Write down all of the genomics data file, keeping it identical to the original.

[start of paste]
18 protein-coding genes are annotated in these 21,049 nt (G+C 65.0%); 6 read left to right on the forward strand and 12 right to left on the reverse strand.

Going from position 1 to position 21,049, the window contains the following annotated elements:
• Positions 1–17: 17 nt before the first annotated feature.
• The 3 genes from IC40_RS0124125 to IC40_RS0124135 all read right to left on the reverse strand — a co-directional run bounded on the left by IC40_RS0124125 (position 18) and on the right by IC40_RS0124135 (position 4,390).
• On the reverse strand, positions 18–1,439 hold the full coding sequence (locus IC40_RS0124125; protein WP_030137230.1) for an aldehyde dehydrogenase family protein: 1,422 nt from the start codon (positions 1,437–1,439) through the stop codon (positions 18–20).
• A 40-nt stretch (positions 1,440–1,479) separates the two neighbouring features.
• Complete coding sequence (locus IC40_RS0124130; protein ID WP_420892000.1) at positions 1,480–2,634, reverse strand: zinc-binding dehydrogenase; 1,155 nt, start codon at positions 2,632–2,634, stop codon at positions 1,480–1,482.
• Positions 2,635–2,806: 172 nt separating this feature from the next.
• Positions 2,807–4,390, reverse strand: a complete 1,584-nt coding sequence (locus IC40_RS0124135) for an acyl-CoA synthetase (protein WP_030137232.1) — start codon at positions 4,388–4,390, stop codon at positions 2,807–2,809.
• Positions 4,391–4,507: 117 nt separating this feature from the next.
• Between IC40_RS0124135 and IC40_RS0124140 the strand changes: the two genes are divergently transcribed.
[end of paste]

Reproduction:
18 protein-coding genes are annotated in these 21,049 nt (G+C 65.0%); 6 read left to right on the forward strand and 12 right to left on the reverse strand.

Going from position 1 to position 21,049, the window contains the following annotated elements:
• Positions 1–17: 17 nt before the first annotated feature.
• The 3 genes from IC40_RS0124125 to IC40_RS0124135 all read right to left on the reverse strand — a co-directional run bounded on the left by IC40_RS0124125 (position 18) and on the right by IC40_RS0124135 (position 4,390).
• On the reverse strand, positions 18–1,439 hold the full coding sequence (locus IC40_RS0124125; protein WP_030137230.1) for an aldehyde dehydrogenase family protein: 1,422 nt from the start codon (positions 1,437–1,439) through the stop codon (positions 18–20).
• A 40-nt stretch (positions 1,440–1,479) separates the two neighbouring features.
• Complete coding sequence (locus IC40_RS0124130; protein ID WP_420892000.1) at positions 1,480–2,634, reverse strand: zinc-binding dehydrogenase; 1,155 nt, start codon at positions 2,632–2,634, stop codon at positions 1,480–1,482.
• Positions 2,635–2,806: 172 nt separating this feature from the next.
• Positions 2,807–4,390, reverse strand: a complete 1,584-nt coding sequence (locus IC40_RS0124135) for an acyl-CoA synthetase (protein WP_030137232.1) — start codon at positions 4,388–4,390, stop codon at positions 2,807–2,809.
• Positions 4,391–4,507: 117 nt separating this feature from the next.
• Between IC40_RS0124135 and IC40_RS0124140 the strand changes: the two genes are divergently transcribed.